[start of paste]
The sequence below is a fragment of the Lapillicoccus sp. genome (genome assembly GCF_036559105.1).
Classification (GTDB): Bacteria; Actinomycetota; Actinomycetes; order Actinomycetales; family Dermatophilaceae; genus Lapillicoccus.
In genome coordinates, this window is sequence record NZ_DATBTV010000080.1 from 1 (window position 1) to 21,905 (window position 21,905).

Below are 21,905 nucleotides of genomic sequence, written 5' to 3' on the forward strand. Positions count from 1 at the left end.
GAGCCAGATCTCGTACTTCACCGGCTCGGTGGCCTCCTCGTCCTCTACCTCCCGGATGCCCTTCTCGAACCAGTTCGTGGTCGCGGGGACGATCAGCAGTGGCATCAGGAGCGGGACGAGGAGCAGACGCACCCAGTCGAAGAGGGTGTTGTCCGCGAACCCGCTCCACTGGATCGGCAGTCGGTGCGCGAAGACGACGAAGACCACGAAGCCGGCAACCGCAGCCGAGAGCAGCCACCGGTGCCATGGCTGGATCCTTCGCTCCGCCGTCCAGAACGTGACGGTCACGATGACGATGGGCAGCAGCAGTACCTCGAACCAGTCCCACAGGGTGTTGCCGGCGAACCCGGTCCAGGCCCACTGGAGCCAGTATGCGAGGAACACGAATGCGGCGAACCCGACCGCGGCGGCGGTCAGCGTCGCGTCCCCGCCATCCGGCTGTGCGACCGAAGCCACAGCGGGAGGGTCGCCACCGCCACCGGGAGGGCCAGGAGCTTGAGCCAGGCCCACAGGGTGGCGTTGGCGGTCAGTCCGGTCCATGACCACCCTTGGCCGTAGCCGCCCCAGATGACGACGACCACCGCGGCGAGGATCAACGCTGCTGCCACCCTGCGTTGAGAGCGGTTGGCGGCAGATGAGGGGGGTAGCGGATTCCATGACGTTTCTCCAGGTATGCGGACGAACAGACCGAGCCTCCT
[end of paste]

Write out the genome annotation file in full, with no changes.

The sequence below is a fragment of the Lapillicoccus sp. genome (genome assembly GCF_036559105.1).
Classification (GTDB): Bacteria; Actinomycetota; Actinomycetes; order Actinomycetales; family Dermatophilaceae; genus Lapillicoccus.
In genome coordinates, this window is sequence record NZ_DATBTV010000080.1 from 1 (window position 1) to 21,905 (window position 21,905).

Below are 21,905 nucleotides of genomic sequence, written 5' to 3' on the forward strand. Positions count from 1 at the left end.
GAGCCAGATCTCGTACTTCACCGGCTCGGTGGCCTCCTCGTCCTCTACCTCCCGGATGCCCTTCTCGAACCAGTTCGTGGTCGCGGGGACGATCAGCAGTGGCATCAGGAGCGGGACGAGGAGCAGACGCACCCAGTCGAAGAGGGTGTTGTCCGCGAACCCGCTCCACTGGATCGGCAGTCGGTGCGCGAAGACGACGAAGACCACGAAGCCGGCAACCGCAGCCGAGAGCAGCCACCGGTGCCATGGCTGGATCCTTCGCTCCGCCGTCCAGAACGTGACGGTCACGATGACGATGGGCAGCAGCAGTACCTCGAACCAGTCCCACAGGGTGTTGCCGGCGAACCCGGTCCAGGCCCACTGGAGCCAGTATGCGAGGAACACGAATGCGGCGAACCCGACCGCGGCGGCGGTCAGCGTCGCGTCCCCGCCATCCGGCTGTGCGACCGAAGCCACAGCGGGAGGGTCGCCACCGCCACCGGGAGGGCCAGGAGCTTGAGCCAGGCCCACAGGGTGGCGTTGGCGGTCAGTCCGGTCCATGACCACCCTTGGCCGTAGCCGCCCCAGATGACGACGACCACCGCGGCGAGGATCAACGCTGCTGCCACCCTGCGTTGAGAGCGGTTGGCGGCAGATGAGGGGGGTAGCGGATTCCATGACGTTTCTCCAGGTATGCGGACGAACAGACCGAGCCTCCT